The track record of long running franchise tends to not hold up under scrutiny. It’s hard to continually maintain the integrity and allure of the story after so many films dealing with the same characters over and over again. That’s why so many of them decide it best to reboot the whole thing or move towards an anthology approach. One doesn’t have to look further than The Fast Franchise to see what I mean, so aside from the continued boundary pushing stunt work and death defying set pieces, the fact that “Mission: Impossible” continues to deliver at such a high level after 7 entries spanning almost 30 years is an achievement all on its own.
“Mission: Impossible- Dead Reckoning Part One” does suffer from being overlong and overstuffed. Which stifles the nonstop thrill ride the previous entries have delivered. But what it lacks in pacing and narrative, it makes up for with some of the most astounding practical stunt work ever put on film.
We can point to the jaw dropping work of “John Wick 4” as the new standard (which would be fair), but if we’re being honest, it’s Tom Cruise that literally ran so that John Wick could crawl. “Dead Reckoning” once again pushes the limits of what Cruise is willing to do and what Christopher McQuarrie is willing to let him attempt, and together it makes for some truly big screen magic. We’ve all seen the big cliff jumping stunt for what seems like forever, but I can tell you in the context of the film it’s like seeing it for the first time no matter how many times you’ve watched the clip online. It just hits different, and Cruise’s crusade of trying to bring movies back to the theater is a gamble that pays off big time. Regardless of how you feel about the narrative itself (more on that later), this isn’t a film that will translate at home. He’s absolutely right: the film NEEDS to be seen on the big screen. Though as a whole it doesn’t have the same gripping, edge of your seat effect that the previous 3 entries have had, “Dead Reckoning” is still larger than streaming, and the only way to feast your eyes on the spectacle is the biggest screen you can find.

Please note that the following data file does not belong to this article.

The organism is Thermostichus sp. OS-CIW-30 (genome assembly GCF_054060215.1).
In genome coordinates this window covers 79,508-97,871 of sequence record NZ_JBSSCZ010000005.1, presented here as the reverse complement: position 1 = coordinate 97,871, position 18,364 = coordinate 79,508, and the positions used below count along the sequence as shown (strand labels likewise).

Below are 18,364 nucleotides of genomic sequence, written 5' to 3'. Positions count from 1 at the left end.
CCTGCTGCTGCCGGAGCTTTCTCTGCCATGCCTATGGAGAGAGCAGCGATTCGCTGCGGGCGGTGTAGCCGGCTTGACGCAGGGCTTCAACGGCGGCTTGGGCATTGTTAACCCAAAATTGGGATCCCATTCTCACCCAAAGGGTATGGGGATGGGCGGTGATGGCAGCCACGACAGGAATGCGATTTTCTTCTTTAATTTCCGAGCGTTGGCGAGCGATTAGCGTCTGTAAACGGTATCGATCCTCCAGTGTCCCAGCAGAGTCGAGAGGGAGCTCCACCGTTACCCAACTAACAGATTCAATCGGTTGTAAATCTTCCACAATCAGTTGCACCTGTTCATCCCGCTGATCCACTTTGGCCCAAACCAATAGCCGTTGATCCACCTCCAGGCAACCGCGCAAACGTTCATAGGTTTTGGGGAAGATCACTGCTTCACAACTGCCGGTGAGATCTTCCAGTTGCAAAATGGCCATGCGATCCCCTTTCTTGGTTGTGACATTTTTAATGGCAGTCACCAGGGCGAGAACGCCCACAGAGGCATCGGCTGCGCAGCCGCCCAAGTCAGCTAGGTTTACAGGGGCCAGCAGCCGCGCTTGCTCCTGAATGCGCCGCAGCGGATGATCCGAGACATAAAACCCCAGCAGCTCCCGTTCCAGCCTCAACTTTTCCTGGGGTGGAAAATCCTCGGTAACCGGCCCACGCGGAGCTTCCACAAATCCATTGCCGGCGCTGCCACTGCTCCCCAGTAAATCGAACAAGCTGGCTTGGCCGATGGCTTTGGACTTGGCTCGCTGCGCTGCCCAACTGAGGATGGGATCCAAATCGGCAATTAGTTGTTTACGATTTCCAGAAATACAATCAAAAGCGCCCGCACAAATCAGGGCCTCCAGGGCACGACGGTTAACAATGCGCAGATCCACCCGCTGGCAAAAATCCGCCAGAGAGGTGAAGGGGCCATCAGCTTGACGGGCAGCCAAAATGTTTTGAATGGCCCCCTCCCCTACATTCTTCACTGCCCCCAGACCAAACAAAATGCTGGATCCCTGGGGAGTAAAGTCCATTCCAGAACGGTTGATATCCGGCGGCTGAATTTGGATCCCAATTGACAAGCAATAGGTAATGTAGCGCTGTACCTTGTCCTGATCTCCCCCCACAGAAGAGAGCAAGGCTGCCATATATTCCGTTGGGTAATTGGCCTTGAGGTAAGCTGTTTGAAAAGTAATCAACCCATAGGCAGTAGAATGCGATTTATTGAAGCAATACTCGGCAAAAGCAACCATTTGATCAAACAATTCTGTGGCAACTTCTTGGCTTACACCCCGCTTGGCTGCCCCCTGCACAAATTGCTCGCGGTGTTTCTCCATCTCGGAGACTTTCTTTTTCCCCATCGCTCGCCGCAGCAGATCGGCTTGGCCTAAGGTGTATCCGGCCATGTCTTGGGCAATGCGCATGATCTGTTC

McQuarrie returns to the directors chair after helming “Mission: Impossible-Fallout,” and co wrote the screenplay with Erik Jendersen. The film has Cruise returning for the 7th time as the titular character Ethan Hunt, as well as other returning members of the IMF team with Ving Rhames, Simon Pegg, and Rebecca Furgeson (“Dune“) reprising their roles. “Dead Reckoning” also adds Hayley Atwell, Esai Morales, Cary Elwes, and Pom Klementieff.
The film follows Hunt and his team accepting another mission and having to (surprise surprise) go rogue to stop a deadly world ending threat. This time though, the threat is not a single megalomaniac bent on world domination through destruction. In a timely turn of events, they are up against a sentient AI know as The Entity, using an enemy from Hunt’s past in the form of Gabriel (Morales) to realize its ultimate goal. Of course, the ultimate power of an all knowing, all seeing AI is bound to attract the most dubious and power hungry individuals, and the race is on for Hunt to try and get to its source and destroy it before everyone else gets to it to try and control it to reshape the world in their image.
That’s about as simple as I can make the story of “Dead Reckoning,” as it is even more convoluted despite being relatively simple than it has been in a while. It’s not that the story is hard to follow, just that it never really feels as balanced or properly fleshed out to warrant a real investment in what’s happening and why anyone is doing anything outside of Hunt and his team. There’s is a LOT of talking, with massive exposition dumps from just about everyone we meet at any given time. That’s the first major flaw. The stunt work is very much a show don’t tell but the narrative is actively working in opposition. The physical representation of The Entity in the form of Gabriel is never fully realized, only told to us through (you guessed it again) exposition dumps. All we ever really know through what is told to us is that he’s a bad dude and Hunt knows him from his past. We are never really given anything more than that. His origin, his motives, his ties, what drives him are all muddled in constant mumbo jumbo about keys and the key and the entity and the entity key and the key entity.